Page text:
Joint program aims to boost young people’s financial awareness

The month-long finance classes will be taught throughout the country in November of the upcoming academic year.

May 14, 2017 23:09
1 minute read.

Shekel money bills. (photo credit: REUTERS)


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The Education Ministry and the banks supervisor at the Bank of Israel are teaming up to teach financial awareness to ninth-grade high-school students.

The month-long finance classes will be taught throughout the country in November of the upcoming academic year.

“A graduate of the education system must recognize basic financial concepts, and this program, together with other systemic programs, will provide students with these basic essential concepts,” Shmuel Abuav, director-general of the Education Ministry, said on Sunday.

“The education system is deepening various fields of knowledge, broadening general education and enriching students with knowledge, understanding, thinking and social involvement, as well as providing them with useful tools in preparation for adult life,” he said.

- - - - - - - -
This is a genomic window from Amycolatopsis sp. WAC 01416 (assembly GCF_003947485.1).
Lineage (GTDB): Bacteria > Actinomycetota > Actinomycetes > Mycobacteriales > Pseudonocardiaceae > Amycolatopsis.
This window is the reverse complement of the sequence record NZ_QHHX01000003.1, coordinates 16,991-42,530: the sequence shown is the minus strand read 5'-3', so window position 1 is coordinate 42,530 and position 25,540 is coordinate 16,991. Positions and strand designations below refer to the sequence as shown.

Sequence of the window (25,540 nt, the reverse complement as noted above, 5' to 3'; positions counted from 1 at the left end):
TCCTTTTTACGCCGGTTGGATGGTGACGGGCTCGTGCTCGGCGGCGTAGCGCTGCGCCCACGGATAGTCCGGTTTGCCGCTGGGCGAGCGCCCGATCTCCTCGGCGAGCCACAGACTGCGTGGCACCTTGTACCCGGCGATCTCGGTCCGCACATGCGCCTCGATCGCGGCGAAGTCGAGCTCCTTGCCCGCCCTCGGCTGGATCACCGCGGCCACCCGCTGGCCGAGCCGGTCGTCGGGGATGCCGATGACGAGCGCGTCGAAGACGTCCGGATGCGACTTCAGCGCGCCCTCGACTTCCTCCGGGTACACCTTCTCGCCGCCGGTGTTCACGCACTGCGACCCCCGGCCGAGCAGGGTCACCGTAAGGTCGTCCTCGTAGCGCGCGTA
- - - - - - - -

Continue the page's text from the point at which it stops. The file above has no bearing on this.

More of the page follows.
The first-of-its-kind national level program aims to teach financial awareness and promote financial independence, providing the practical tools to allow students to manage their money at an age when they are allowed to open a bank account for the first time.

The initiative was also launched in cooperation with the Association of Banks, various Israeli banks, the Parents’ Forum and the National Council of Student and Youth.

Dr. Hedva Bar, supervisor of banks, said the banks see the importance of providing financial understanding – a basic life skill – to youth.

Among the most important issues and skills the program will teach youth, according to Bar, are: controlling expenses; budget management; savings; understanding various means of payments; wise financial consumption; and understanding costs.

The classes will be taught by representatives of the banking system under the guidance of the supervisor of the banks and the ministry. In some schools, the activity will be taught by teachers who will receive special training and by employees of the Bank of Israel.

Bar said she was “pleased to have the opportunity to instill in youth practical foundations and tools to promote financial independence.”

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